Why Zero Should Be Shah Rukh Khan's Wake-Up Call! (But It Won't Be)

When will Shah Rukh Khan realise that he doesn't have to be 'SRK' to be a superstar? 

What can be said about the myopic career choices of our male superstars that hasn’t been stated before? SRK, more than a Salman Khan even, has been at the other end of innumerable think-pieces by well-meaning reviewers who want him to take that leap of faith. No one expects Salman Khan to act. But SRK has always been the hope. When it comes to an SRK release, it’s almost as if we are all cryogenically frozen in the mid-90s, waiting to give another chance to the dimpled heart-winner who gave us Darr, Deewana, DDLJ and Yes Boss. Making excuses for Shah Rukh Khan is our second nature. Dilwale was a terrible film, but hey, he still can rock the messiah pose. Raees was lame, but he played a Muslim character in it after ages sooo… Jab Harry Met Sejal was torture, BUT boy does he look hot with that stubble.

Zero First look photo

Like the ever-defensive mother (Sheeba Chaddha) of Zero, his fans, nay, the entire nation is always ready with an aanchal full of excuses for him. Cue for you to say, “Saari burai to tumhein apne SRK mein hi dikhti hai!”

The film itself has just one moment of (appropriated) honesty in a runtime of over 2 hrs 44 mins. It comes well into the second half. A distraught Bauua Singh (SRK) is sprinting across cobbled pavements of an unnamed city in the US. He is dishevelled, he is sweaty and he has the wild, hunted look in his eyes that you associate with people who are prisoners of their own demons. It’s almost as if SRK is jolted by the realisation that he has just made a disaster of a film.

The rest of Anand L Rai’s Zero is dedicated to perpetuating the myth of Shah Rukh Khan, the pretence of an “interesting” storyline is entirely incidental.

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Bauua, is an unapologetic brat who lives in a mansion in Meerut. He is vertically-challenged, but why bother being politically correct in referring to dwarfism, when the film screams bauna (the Hindi slang for a vertically challenged person) at every conceivable moment. The entire length of the film is dedicated to impress that fact upon us, that SRK, the 53-year-old heartthrob of the nation, has risked playing a vertically-challenged person in this film. What an incredible relinquishment of vanity this is. Wah, Wah!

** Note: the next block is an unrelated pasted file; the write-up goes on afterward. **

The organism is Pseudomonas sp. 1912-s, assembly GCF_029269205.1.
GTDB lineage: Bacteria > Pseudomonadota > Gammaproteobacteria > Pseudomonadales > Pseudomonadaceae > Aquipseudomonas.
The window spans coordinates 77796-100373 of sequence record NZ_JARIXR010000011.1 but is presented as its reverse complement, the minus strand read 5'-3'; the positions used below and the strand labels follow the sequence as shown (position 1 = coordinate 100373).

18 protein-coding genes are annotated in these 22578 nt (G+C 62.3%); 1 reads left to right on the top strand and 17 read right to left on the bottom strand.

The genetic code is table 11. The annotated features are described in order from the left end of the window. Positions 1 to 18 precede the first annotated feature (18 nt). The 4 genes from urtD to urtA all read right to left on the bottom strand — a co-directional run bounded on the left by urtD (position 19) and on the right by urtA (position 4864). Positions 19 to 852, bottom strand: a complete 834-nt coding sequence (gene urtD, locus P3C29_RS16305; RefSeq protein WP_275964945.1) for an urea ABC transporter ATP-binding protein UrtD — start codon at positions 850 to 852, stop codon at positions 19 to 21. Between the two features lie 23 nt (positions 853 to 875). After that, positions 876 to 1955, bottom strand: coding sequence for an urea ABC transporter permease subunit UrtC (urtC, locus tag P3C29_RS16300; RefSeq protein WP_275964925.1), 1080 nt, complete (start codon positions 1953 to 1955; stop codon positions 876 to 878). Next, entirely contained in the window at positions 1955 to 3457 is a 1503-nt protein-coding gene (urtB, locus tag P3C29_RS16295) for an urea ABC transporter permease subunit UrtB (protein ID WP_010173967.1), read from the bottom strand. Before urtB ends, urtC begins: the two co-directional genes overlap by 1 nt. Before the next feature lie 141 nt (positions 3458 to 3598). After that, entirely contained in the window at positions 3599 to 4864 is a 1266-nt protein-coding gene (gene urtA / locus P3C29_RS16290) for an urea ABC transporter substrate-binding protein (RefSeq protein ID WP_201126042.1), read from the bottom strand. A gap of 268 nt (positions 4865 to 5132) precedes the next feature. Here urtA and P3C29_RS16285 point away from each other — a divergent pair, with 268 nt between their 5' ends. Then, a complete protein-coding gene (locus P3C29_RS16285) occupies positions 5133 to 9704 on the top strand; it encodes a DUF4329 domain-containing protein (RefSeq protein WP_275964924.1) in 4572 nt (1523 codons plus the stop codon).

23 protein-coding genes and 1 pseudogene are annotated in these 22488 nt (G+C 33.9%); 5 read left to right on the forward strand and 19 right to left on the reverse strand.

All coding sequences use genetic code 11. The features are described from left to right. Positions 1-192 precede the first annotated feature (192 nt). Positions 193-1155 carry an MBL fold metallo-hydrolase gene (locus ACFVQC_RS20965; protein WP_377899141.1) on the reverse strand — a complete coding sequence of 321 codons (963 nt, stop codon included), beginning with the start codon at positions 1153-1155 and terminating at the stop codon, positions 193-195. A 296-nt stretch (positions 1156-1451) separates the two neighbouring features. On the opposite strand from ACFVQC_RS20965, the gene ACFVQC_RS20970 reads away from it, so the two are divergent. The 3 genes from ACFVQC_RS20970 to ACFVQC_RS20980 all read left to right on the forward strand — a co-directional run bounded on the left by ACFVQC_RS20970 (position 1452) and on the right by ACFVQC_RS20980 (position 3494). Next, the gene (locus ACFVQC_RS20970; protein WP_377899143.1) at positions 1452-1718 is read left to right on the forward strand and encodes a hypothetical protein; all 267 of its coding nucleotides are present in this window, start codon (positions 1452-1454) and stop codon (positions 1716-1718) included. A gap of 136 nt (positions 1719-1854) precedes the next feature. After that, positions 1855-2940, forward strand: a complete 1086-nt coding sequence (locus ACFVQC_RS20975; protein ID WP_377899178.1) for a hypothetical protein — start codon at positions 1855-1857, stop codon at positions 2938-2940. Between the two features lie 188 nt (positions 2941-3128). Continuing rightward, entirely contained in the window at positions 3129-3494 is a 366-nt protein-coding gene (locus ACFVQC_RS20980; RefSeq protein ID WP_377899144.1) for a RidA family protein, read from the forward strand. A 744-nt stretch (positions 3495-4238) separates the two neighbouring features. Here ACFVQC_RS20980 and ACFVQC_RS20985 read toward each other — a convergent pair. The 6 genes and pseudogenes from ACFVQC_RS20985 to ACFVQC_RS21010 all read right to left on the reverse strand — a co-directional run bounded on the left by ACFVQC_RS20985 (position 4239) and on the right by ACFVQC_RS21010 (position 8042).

He is an insufferable no-gooder, who believes in screwing the world because the world has screwed with him. You think chalo, at least there is some complexity to the character. But Mr Rai chooses to make Bauua a Bollywood hero, which means even his flaws can be pruned into heroic qualities. Woh ziddi hai, so he will persevere and achieve the insurmountable. He has a roving eye, which means when he eventually falls in love with someone, it will be the DDLJ walla love.

His incredulous wooing of a wheelchair-bound scientist, Aafia (Anushka Sharma) is riddled with problematic lines. Bauua insists that this brilliant NASA scientist, who has cerebral palsy, date him because she won’t get anyone “better” than him. This line of argument is consistent throughout the wooing period.  Eventually, Aafia gives in, decides to marry him, and explains her decision to her parents by saying, “He is the only one who chose not to see my wheelchair!” Errrm! Hellow, are you kidding me? That was his whole sales pitch! Like creepy men who message women over 30 on Tinder, saying that they should hook up with them because their time is running out.

Bauua eventually dumps Aafia for the ‘woman of his dreams’: superstar Babita Kumari (Katrina Kaif). A spunky woman with an anachronistic name. She has just been dumped by her jerk of a boyfriend, and has hit the bottle because why should only boys do Devdas-giri? Lest we forget that she is depressed, L Rai insists on slathering Kaif with the leaky eyeliner look. She takes Bauua under her wings, but for how long?

Eventually, the film ambles to a despicably silly climax, which involves interplanetary travel and homesick chimpanzees. L Rai, who was probably aiming to bring a fable-like quality to film, forgets that fables work because they are simple. They have to be sensitively written and executed. Zero is tone-deaf, uneven and maddeningly dedicated to carving Shah Rukh Khan out of its flawed protagonist.

When will the man realise that he doesn’t have to be SRK to be a superstar?